Though not as warm as I’d wished, and much windier than I liked, I thought it was hive inspection time again. Amidst errands and indexing work, I opened both hives on the 13th.
Salvia was quick and easy. The queen was in there doing her thing and easily found since she was marked when she arrived here last summer. I found brood in all stages as well as honey and pollen. Looking good but since this is a small colony I’m feeding them. I removed the Miller hive top feeder which I find difficult to handle if there is any syrup still in it (and it seems that there inevitably is). I replaced that with the hive top feeder that I got from Brijean Acres Apiary after a Facebook friend told me how well she like that type of feeder. It sits on the inner cover and holds four small-mouth mason jars. Since my hives are just outside my front door, I can check feed often, so this feeder works well for me. I’m feeding that colony 1:1 sugar syrup with Honey-B-Healthy. (Though they are doing some foraging they are still taking the syrup. When they quit taking it, I’ll quit feeding.)
Rosemarinus was quite a project–three medium hive bodies, two medium honey supers, and then the one honey super for cut comb honey. This inspection of the hive was to check the queen cells and look for a new queen.
That hive still seems to have an incredible number of bees even after that swarm which was small. It was so windy with gusts that made it difficult to use the smoker. Just getting the girls to move so that I could pick up frames by the ends without smooshing bees was difficult. I was wishing for frame grips when I had to resort to picking up some of the frames in the middle.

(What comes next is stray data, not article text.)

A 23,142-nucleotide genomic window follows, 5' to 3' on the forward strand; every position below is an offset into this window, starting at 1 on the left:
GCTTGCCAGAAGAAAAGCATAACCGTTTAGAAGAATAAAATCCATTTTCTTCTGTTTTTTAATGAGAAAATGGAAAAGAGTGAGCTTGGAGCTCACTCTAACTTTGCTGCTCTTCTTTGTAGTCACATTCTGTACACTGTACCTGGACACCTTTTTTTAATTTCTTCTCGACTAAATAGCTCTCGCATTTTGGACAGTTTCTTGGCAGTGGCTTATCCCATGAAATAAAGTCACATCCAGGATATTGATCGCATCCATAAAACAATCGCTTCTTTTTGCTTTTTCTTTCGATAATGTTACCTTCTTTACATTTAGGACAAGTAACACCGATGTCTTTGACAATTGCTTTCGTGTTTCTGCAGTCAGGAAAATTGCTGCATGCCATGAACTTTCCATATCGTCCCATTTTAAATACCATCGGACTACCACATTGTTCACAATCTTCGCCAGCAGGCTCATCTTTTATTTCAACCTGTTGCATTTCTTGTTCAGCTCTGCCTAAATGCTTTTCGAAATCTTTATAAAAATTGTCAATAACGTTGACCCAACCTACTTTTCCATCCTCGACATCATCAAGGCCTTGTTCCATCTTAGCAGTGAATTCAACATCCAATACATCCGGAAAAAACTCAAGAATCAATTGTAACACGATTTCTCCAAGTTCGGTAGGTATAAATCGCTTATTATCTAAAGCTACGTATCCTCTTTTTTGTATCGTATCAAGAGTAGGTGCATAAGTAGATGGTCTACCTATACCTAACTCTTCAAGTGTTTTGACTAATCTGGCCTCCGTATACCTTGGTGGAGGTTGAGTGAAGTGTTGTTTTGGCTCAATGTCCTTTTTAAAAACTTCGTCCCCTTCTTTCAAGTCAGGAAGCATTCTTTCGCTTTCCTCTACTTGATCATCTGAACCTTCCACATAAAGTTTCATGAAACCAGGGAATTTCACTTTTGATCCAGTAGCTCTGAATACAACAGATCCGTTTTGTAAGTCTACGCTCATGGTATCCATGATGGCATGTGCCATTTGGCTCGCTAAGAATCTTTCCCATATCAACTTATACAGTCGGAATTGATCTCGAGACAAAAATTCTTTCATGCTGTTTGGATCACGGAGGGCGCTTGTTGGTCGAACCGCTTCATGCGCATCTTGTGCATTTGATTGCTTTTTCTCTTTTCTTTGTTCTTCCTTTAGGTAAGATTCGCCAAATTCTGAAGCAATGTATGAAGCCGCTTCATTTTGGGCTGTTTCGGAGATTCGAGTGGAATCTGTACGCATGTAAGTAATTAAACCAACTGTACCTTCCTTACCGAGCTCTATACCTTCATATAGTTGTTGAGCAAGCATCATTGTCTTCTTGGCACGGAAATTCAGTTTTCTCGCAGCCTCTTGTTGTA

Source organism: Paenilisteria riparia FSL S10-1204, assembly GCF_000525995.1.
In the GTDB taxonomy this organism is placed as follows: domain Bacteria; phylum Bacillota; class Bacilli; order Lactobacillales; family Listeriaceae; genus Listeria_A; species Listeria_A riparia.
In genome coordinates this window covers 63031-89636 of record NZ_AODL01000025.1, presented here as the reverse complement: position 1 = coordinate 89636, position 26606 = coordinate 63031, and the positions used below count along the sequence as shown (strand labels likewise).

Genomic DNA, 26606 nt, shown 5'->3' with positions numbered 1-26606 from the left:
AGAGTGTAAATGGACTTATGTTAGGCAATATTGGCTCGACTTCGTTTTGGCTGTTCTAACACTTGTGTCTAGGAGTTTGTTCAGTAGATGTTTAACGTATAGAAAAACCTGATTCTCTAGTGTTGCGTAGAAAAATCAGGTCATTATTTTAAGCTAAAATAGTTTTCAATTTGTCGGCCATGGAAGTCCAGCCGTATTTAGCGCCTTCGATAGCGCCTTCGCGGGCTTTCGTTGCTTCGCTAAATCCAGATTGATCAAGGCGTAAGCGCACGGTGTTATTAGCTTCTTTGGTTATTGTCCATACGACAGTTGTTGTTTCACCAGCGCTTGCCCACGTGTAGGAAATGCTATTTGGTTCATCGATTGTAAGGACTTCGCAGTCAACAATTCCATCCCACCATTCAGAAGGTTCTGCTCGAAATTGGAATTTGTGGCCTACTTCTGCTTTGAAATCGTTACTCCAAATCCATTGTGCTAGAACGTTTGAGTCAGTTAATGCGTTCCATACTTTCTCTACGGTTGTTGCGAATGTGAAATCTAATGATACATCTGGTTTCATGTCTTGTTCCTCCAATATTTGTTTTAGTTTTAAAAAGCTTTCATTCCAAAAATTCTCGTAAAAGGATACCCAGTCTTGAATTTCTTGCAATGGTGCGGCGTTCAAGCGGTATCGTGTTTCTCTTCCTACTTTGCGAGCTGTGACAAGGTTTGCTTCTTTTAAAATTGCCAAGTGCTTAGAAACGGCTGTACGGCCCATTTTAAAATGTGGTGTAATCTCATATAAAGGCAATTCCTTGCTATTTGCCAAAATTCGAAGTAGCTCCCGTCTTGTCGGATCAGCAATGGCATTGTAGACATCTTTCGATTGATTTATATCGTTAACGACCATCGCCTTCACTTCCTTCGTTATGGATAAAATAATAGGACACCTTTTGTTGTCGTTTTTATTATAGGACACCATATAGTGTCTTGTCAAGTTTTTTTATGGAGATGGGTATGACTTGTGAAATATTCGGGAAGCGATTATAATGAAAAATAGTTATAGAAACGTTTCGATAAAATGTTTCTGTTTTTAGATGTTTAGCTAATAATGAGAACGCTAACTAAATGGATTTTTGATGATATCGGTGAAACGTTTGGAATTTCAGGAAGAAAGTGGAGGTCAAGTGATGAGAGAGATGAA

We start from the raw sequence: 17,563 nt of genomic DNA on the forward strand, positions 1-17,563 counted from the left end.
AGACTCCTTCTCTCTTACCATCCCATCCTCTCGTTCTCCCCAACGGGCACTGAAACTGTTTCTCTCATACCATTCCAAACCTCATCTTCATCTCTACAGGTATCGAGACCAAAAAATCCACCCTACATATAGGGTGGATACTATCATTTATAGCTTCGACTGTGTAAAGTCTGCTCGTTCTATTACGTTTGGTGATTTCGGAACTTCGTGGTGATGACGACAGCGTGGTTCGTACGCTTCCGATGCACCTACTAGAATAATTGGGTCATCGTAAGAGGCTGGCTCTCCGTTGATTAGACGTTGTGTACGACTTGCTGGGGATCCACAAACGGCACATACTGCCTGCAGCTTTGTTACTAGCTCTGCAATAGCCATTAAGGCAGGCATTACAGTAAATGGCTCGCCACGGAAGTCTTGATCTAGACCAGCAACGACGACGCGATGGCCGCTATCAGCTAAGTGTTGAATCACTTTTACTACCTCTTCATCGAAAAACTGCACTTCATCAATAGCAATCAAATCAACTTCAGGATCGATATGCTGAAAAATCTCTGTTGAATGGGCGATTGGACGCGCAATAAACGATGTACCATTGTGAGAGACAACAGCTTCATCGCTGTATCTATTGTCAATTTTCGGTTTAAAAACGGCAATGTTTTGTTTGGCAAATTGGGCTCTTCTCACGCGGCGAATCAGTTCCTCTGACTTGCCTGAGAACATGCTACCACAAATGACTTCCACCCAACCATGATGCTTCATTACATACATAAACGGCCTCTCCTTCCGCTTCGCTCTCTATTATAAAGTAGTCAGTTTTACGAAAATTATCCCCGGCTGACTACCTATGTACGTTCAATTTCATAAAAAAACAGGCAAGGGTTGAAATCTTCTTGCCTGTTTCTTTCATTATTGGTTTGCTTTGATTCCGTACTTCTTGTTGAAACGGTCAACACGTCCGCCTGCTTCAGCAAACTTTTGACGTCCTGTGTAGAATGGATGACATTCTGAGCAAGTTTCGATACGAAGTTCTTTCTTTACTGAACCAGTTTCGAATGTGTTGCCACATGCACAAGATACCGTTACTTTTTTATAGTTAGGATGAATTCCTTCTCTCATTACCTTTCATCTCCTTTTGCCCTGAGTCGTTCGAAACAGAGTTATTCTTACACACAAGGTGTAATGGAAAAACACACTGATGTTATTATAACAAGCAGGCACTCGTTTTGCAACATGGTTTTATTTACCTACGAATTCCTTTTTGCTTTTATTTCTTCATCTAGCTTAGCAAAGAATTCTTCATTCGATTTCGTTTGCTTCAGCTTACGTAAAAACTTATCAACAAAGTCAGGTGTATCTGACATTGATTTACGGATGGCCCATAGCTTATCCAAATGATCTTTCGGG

I didn’t get a full inspection of the two very heavy honey supers but on earlier inspections, there was no brood in them. I did inspect the three medium hive bodies frame by frame. The swarm happened on 24 March. When I looked in the hive on 31 March, there were some queen cells and some brood. On this inspection, I found no eggs, larvae or capped brood but there were open queen cells. Some looked as if they had been opened from the side. I hope that is a sign that there is a queen lurking in the hive, and I just didn’t have a good enough eye to find her. I saw one closed queen cell that I left in place since I didn’t find a queen.
I’m getting a bit antsy since that same day I saw a group of bees (about the size of the original swarm) flying around quite a distance from the hive. They eventually went back to the hive, and I haven’t had bees collected on the outside of the hive as I did with the original swarm. I saw a good example of a virgin queen at our last DCBA meeting so I’m sure that I might well not have seen a queen even if she were in the hive. Once I do find her, she will get mark so that it’s easier to find her amongst all the other bees.
Now I have to wait. Not patiently, but wait to see if the colony is going produce their own queen or do I need to purchase one from a supplier. I’m keeping my fingers crossed that the colony will (maybe even already has) provide a queen–these seem to be very gentle, productive girls. I like that!